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Abstract: TH-PO771

Regulation of Podocyte Adhesion by SEL1L-HRD1 ERAD via Integrin

Session Information

Category: Glomerular Diseases

  • 1403 Podocyte Biology

Authors

  • Wei, Xiaoqiong, University of Michigan, Ann Arbor, Michigan, United States
  • Lu, You, University of Michigan, Ann Arbor, Michigan, United States
  • Qi, Ling, University of Michigan, Ann Arbor, Michigan, United States
Background

Podocytes are specialized epithelial cells crucial for the kidney glomerular filtration barrier. They form interdigitating foot processes with neighboring podocytes in the kidney glomerulus to filter the blood. Adhesion of podocytes to glomerular basement membrane (GBM) is key to the formation of foot process and filtration function. Impairment of this process causes podocyte detachment, proteinuria and glomerulosclerosis in humans. While homeostasis in the endoplasmic reticulum (ER) has been generally recognized as important for cellular function, our understanding of ER homeostasis in podocytes remains unclear. Endoplasmic reticulum-associated degradation (ERAD) is the primary mechanism for the clearance of misfolded ER proteins by cytosolic proteasomal degradation. The SEL1L-HRD1 protein complex represents the most conserved ERAD pathway. However, the role of SEL1L-HRD1 ERAD in podocyte function remains poorly understood.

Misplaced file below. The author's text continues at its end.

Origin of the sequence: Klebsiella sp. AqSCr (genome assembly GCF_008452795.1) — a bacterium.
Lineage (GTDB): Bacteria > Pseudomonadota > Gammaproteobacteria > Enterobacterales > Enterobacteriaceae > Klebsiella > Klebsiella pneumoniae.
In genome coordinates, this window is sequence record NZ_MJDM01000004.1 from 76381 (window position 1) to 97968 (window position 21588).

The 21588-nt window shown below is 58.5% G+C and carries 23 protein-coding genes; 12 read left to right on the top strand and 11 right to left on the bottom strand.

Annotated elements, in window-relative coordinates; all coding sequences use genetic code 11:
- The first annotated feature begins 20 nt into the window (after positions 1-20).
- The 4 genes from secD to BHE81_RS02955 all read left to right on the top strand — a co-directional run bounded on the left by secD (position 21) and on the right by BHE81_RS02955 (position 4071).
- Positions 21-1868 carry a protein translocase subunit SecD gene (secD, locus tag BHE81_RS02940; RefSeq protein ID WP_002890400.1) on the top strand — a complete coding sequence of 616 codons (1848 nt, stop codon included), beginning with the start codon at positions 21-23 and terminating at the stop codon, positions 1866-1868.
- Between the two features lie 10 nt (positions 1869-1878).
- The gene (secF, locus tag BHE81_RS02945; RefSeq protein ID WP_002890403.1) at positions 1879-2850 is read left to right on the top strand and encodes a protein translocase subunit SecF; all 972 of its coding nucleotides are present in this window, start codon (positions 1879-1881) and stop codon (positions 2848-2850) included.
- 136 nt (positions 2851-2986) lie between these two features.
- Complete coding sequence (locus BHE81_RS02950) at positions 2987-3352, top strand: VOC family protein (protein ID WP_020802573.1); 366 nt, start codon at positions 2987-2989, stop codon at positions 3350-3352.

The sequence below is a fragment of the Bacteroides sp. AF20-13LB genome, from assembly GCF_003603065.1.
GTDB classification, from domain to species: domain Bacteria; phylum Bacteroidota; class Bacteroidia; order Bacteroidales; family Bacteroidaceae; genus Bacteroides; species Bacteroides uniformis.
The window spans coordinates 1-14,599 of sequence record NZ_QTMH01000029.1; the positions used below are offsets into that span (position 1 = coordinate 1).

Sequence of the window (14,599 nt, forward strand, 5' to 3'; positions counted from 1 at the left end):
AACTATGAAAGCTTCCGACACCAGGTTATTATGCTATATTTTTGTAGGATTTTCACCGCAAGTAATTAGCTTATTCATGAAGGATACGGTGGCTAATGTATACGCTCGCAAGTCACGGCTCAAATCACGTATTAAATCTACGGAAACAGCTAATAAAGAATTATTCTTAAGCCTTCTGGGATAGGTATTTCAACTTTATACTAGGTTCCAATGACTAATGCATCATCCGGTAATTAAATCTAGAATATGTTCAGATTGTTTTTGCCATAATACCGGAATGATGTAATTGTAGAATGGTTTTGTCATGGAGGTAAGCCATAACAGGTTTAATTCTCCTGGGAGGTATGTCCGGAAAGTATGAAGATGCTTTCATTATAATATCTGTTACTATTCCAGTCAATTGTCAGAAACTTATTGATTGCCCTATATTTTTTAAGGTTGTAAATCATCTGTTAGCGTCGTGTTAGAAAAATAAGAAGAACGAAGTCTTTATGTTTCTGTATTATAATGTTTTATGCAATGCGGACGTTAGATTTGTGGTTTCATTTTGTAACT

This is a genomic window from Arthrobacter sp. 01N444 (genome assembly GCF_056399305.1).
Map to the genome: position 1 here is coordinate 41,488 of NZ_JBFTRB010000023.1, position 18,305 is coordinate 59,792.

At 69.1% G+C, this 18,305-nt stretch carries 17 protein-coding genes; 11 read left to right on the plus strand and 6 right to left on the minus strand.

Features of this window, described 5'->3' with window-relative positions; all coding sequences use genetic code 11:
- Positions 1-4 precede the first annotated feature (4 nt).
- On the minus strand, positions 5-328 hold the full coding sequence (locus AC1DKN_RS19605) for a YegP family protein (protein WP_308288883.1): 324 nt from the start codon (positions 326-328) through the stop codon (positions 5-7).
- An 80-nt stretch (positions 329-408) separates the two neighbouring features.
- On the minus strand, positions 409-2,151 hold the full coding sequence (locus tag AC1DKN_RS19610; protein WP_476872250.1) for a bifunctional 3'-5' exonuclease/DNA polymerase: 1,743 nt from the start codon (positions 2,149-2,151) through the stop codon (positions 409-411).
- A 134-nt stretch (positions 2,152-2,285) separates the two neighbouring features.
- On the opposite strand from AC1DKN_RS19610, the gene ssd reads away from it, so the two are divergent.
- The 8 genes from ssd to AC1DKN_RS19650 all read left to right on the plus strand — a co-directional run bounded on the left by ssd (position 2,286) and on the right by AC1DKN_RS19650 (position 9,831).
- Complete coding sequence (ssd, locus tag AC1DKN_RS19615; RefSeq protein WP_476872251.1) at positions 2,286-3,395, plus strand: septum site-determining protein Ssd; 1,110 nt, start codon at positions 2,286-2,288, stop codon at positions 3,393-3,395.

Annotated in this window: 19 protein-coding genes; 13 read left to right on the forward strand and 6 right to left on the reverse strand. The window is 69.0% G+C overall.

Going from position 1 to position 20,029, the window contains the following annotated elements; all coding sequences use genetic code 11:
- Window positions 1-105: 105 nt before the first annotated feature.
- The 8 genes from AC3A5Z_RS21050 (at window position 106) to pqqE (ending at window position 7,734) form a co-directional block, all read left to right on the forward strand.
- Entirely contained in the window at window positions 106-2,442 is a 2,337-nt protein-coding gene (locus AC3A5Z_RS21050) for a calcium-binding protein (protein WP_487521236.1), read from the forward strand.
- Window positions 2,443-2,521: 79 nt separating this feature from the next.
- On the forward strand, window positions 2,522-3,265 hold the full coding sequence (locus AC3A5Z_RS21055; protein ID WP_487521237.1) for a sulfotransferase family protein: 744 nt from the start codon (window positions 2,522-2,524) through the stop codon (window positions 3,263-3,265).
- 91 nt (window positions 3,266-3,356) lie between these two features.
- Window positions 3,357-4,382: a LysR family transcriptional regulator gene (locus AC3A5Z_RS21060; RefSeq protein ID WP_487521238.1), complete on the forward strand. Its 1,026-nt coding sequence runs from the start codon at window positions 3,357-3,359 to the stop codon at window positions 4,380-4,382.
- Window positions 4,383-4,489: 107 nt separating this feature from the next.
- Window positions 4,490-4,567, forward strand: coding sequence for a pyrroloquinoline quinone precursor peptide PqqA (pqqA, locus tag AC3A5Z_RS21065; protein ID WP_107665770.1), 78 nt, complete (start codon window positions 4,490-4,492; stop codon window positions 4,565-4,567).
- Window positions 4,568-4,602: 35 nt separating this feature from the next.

Methods

The podocyte-specific SEL1L-deficient mice were generated. Mouse body weight and survival curve were recorded. Urine samples from mice at 1, 3, and 5 weeks of age were collected to assess the abundance of albumin and WT1. Kidneys from wild-type (WT) and SEL1L-deficient mice were collected for ultrastructure observation by scanning electron microscopy (SEM) and transmission electron microscopy (TEM), the abundance and cellular location of the integrin subunit ITGA3 by immunofluorescence staining and western blot.

Results

Compared with WT mice, SEL1L-deficient mice showed lower body weight and premature renal failure with a median lifespan of 14 weeks. More albumin and detached podocytes were observed in SEL1L-deficient mice. Moreover, SEL1L-deficient mice showed damaged glomeruli and severe foot process effacement based on SEM and TEM. In terms of molecular mechanism, ITGA3, an important podocyte adhesion receptor, was accumulated in the ER, not exit to podocyte membrane, in the absence of SEL1L-ERAD.

Conclusion

Our data demonstrate SEL1L-ERAD regulates podocyte attachment on the glomerular basement membrane via degrading misfolded integrin subunit, ITGA3.

Funding

  • NIDDK Support